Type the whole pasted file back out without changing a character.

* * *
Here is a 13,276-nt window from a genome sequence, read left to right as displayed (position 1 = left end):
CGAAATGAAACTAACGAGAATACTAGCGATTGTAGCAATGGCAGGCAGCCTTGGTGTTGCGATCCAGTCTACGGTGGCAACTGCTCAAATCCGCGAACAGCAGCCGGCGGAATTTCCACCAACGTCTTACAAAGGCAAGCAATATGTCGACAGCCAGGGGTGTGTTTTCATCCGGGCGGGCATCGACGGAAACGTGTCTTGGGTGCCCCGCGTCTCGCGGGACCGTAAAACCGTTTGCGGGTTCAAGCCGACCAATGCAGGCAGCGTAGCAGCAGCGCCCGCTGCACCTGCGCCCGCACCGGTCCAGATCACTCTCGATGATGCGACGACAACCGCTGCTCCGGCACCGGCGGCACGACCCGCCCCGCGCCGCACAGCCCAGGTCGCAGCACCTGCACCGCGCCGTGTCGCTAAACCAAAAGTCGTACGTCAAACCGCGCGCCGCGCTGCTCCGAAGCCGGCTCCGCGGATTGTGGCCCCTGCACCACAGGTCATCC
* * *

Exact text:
Here is a 13,276-nt window from a genome sequence, read left to right as displayed (position 1 = left end):
CGAAATGAAACTAACGAGAATACTAGCGATTGTAGCAATGGCAGGCAGCCTTGGTGTTGCGATCCAGTCTACGGTGGCAACTGCTCAAATCCGCGAACAGCAGCCGGCGGAATTTCCACCAACGTCTTACAAAGGCAAGCAATATGTCGACAGCCAGGGGTGTGTTTTCATCCGGGCGGGCATCGACGGAAACGTGTCTTGGGTGCCCCGCGTCTCGCGGGACCGTAAAACCGTTTGCGGGTTCAAGCCGACCAATGCAGGCAGCGTAGCAGCAGCGCCCGCTGCACCTGCGCCCGCACCGGTCCAGATCACTCTCGATGATGCGACGACAACCGCTGCTCCGGCACCGGCGGCACGACCCGCCCCGCGCCGCACAGCCCAGGTCGCAGCACCTGCACCGCGCCGTGTCGCTAAACCAAAAGTCGTACGTCAAACCGCGCGCCGCGCTGCTCCGAAGCCGGCTCCGCGGATTGTGGCCCCTGCACCACAGGTCATCC